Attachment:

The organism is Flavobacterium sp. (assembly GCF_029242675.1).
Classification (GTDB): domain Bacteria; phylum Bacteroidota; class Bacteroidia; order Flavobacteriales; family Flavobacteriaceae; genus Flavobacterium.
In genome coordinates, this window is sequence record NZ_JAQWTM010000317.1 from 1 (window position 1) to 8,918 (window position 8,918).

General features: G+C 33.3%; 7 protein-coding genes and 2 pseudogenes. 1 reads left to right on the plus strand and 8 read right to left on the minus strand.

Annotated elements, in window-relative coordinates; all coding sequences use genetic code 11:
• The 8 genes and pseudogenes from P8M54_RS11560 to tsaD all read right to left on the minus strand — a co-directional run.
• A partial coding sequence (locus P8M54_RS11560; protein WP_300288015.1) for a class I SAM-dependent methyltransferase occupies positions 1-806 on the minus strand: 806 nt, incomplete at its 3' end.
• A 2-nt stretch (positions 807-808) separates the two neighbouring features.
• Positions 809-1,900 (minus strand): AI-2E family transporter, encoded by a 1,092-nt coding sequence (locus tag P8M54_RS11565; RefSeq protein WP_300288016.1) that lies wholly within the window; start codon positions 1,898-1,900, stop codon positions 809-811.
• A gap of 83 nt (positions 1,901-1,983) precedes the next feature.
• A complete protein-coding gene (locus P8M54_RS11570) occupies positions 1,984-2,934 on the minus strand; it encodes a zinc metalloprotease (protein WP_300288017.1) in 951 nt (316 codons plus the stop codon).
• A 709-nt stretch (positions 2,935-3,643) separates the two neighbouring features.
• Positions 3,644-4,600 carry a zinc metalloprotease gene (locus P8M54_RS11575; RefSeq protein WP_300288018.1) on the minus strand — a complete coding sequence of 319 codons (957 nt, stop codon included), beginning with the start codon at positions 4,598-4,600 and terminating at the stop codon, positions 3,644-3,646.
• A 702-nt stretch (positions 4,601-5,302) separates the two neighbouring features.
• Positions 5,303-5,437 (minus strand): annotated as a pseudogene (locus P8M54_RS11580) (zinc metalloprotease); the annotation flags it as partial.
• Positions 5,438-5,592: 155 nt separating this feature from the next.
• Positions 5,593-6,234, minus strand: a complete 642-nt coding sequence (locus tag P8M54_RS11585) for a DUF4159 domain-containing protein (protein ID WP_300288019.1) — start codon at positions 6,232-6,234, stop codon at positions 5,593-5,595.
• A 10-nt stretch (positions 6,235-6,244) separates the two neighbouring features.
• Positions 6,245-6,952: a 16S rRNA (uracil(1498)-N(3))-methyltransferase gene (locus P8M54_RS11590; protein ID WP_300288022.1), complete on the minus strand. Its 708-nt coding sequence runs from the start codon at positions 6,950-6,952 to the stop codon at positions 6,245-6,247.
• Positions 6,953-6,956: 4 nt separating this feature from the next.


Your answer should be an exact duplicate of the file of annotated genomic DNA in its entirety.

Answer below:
The organism is Flavobacterium sp. (assembly GCF_029242675.1).
Classification (GTDB): domain Bacteria; phylum Bacteroidota; class Bacteroidia; order Flavobacteriales; family Flavobacteriaceae; genus Flavobacterium.
In genome coordinates, this window is sequence record NZ_JAQWTM010000317.1 from 1 (window position 1) to 8,918 (window position 8,918).

General features: G+C 33.3%; 7 protein-coding genes and 2 pseudogenes. 1 reads left to right on the plus strand and 8 read right to left on the minus strand.

Annotated elements, in window-relative coordinates; all coding sequences use genetic code 11:
• The 8 genes and pseudogenes from P8M54_RS11560 to tsaD all read right to left on the minus strand — a co-directional run.
• A partial coding sequence (locus P8M54_RS11560; protein WP_300288015.1) for a class I SAM-dependent methyltransferase occupies positions 1-806 on the minus strand: 806 nt, incomplete at its 3' end.
• A 2-nt stretch (positions 807-808) separates the two neighbouring features.
• Positions 809-1,900 (minus strand): AI-2E family transporter, encoded by a 1,092-nt coding sequence (locus tag P8M54_RS11565; RefSeq protein WP_300288016.1) that lies wholly within the window; start codon positions 1,898-1,900, stop codon positions 809-811.
• A gap of 83 nt (positions 1,901-1,983) precedes the next feature.
• A complete protein-coding gene (locus P8M54_RS11570) occupies positions 1,984-2,934 on the minus strand; it encodes a zinc metalloprotease (protein WP_300288017.1) in 951 nt (316 codons plus the stop codon).
• A 709-nt stretch (positions 2,935-3,643) separates the two neighbouring features.
• Positions 3,644-4,600 carry a zinc metalloprotease gene (locus P8M54_RS11575; RefSeq protein WP_300288018.1) on the minus strand — a complete coding sequence of 319 codons (957 nt, stop codon included), beginning with the start codon at positions 4,598-4,600 and terminating at the stop codon, positions 3,644-3,646.
• A 702-nt stretch (positions 4,601-5,302) separates the two neighbouring features.
• Positions 5,303-5,437 (minus strand): annotated as a pseudogene (locus P8M54_RS11580) (zinc metalloprotease); the annotation flags it as partial.
• Positions 5,438-5,592: 155 nt separating this feature from the next.
• Positions 5,593-6,234, minus strand: a complete 642-nt coding sequence (locus tag P8M54_RS11585) for a DUF4159 domain-containing protein (protein ID WP_300288019.1) — start codon at positions 6,232-6,234, stop codon at positions 5,593-5,595.
• A 10-nt stretch (positions 6,235-6,244) separates the two neighbouring features.
• Positions 6,245-6,952: a 16S rRNA (uracil(1498)-N(3))-methyltransferase gene (locus P8M54_RS11590; protein ID WP_300288022.1), complete on the minus strand. Its 708-nt coding sequence runs from the start codon at positions 6,950-6,952 to the stop codon at positions 6,245-6,247.
• Positions 6,953-6,956: 4 nt separating this feature from the next.